What if I don’t want multiple interfaces?
If all you want to do is pass traffic from one client to the next, you don’t need two interfaces on the server, and you don’t need
route commands, either. The trick is that you do need to make sure that AllowedIPs on each client is set to a range that includes the other client, and you do need the
PostUp ping -c1 server-ip-addresscommand on each client as well. Without that
PostUp ping, you’re going to get frustrated by connectivity that “sometimes works and sometimes doesn’t”.
If you want to give access to some clients but not all clients, you can do that by setting multiple AllowedIPs arguments on the clients, like so:
[Peer] PublicKey = PUBKEY_FROM_SERVER # this stanza allows access from the server (.1), client one (.2), # and client two (.3) - but not from any clients at .4-.254. AllowedIPs = 10.0.0.1/32, 10.0.0.2/32, 10.0.0.3/32 Endpoint = wireguard.yourdomain.tld:51820
That is a sample
[Peer] stanza of a client wg config, not a
[Peer] stanza of the server wg config! The
[Peer] stanzas of the server config should only allow connection to a single IP (using a /32 subnet) for each individual
If you try to set
AllowedIPs 10.0.0.0/24 on both client1 and client2’s
[Peer] stanzas in the server’s wg config, you’ll break one or the other client – they can’t BOTH be allowed the entire subnet.
This bit’s a little confusing, I know, but that’s how it works.
As always, caveat imperator.
Just like the last couple of posts, everything here is tested and working. Also just like the last couple of posts, this is day zero of my personal experience with Wireguard. While everything here works, I still have not delved into any of the actual crypto components’ configurability or personally evaluated/researched how sane the defaults are.
These configs absolutely will encrypt the data sent down the tunnel – I’ve verified that much! – but I cannot offer a well-established and researched opinion on how well they encrypt that data, or what weaknesses there might be. I have no particular reason to believe they’re not secure, but I haven’t done any donkey-work to thoroughly establish that they are secure either.
I may come back to edit out these dire warnings in a few weeks or months as I hammer at this stuff more. Or I might forget to! Feel free to tweet @jrssnet if you want to ask how or if things have changed; I am definitely going to continue my evaluation and testing.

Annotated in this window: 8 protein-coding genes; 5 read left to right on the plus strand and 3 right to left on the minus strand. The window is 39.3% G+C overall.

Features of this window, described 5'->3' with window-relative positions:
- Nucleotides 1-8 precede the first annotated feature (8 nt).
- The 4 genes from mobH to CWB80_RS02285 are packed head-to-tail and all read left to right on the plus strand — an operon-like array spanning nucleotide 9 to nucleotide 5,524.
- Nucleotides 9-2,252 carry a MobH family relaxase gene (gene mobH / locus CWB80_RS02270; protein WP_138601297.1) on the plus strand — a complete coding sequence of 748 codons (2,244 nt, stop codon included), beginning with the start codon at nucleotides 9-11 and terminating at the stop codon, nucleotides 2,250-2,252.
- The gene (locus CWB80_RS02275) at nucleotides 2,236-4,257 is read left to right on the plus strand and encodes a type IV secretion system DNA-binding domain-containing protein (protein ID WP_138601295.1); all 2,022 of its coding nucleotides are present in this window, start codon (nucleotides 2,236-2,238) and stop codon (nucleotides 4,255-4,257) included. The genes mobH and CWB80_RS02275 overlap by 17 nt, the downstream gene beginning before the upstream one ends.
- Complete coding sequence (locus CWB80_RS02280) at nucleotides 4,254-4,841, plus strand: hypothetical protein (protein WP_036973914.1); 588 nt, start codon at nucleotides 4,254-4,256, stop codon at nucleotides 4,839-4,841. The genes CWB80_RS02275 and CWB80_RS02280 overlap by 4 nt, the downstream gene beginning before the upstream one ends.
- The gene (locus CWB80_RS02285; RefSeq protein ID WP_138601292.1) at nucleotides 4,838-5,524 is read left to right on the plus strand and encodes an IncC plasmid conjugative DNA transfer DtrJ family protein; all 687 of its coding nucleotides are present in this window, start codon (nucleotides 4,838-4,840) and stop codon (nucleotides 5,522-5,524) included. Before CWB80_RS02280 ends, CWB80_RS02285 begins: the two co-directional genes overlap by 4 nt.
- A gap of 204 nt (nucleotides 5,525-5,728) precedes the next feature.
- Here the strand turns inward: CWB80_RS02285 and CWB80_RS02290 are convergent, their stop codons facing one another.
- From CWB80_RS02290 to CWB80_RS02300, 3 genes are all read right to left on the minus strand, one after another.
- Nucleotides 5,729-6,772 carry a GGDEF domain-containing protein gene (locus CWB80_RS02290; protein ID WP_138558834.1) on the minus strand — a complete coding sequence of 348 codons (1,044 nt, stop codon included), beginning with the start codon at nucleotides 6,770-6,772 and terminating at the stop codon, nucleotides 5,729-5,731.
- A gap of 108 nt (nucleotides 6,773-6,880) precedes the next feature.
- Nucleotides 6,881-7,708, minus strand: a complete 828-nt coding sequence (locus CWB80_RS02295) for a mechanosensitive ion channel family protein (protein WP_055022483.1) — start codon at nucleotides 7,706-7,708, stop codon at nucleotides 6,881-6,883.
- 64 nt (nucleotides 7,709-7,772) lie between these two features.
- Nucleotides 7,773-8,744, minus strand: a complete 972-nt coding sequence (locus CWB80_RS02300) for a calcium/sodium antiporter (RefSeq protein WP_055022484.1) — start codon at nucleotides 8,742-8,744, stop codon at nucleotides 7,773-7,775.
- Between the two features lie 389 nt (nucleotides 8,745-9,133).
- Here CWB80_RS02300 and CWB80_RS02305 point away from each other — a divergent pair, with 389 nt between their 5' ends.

8 thoughts on “Routing between wg interfaces with WireGuard”
nice, clean write up!
i‘ve tried to route packets from wg clients/servers to a non wg subnet behind a single wg client.
man, i’ve routed, masqueraded, forwarded… even cross-compiled socks5 servers in a moment of rage ….. these packets wouldn‘t route.
well… after reading your piece i am mildly optimistic for another round 🙂 …damnit
Nice write up… Site-to-site version would be good to see next. I too am battling with routing to entire subnets behind wg. This stuff is a black art / hell by trial and error!
+1 for your labour though!
One thing not very obvious to new comers to add : WG machines & networks notation ARE NOT CIDR, so also do not care the logs complaining about bad CIDR notation too. Many people fall into this trap and miss their setup for this reason.
Very nice and clear article, what I didn’t find anywhere else.
Have you thought about another scenario? Where you want to have two completely isolated subnets, each with its own clients that can communicate within the subnet but can’t reach the clients on the other subnet.
I know if you don’t include that routes to the client, the goal is reached, but as security aspect, it is better to do it on the server. So the clients can’t escalate their access just by adding a static route to the routing table.
Thanks for this article. I struggled for 2 days with the AllowedIp setting !
Would’nt a PersistentKeepalive be better than the PostUp ping ?
Hello, many thanks for this post.
I should point out that the correct quote is “caveat emptor” and not “caveat imperator.”
“caveat emptor” means “buyer beware.”
“caveat imperator”–in context–means “administrator beware.”
The PostUp ping is there specifically to enable a ping from the “server” (the peer with a publicly-reachable Listen endpoint) to the “client” (the peer without a public endpoint, which reaches out to the “server” peer).
If you don’t need to be able to initiate communication with “client” peers–eg, you only need THEM to be able to initiate communications to stuff on the other side–you don’t need the PostUp ping. But without that command, “client” peers will only be reachable if they have recent network activity since the tunnel came up.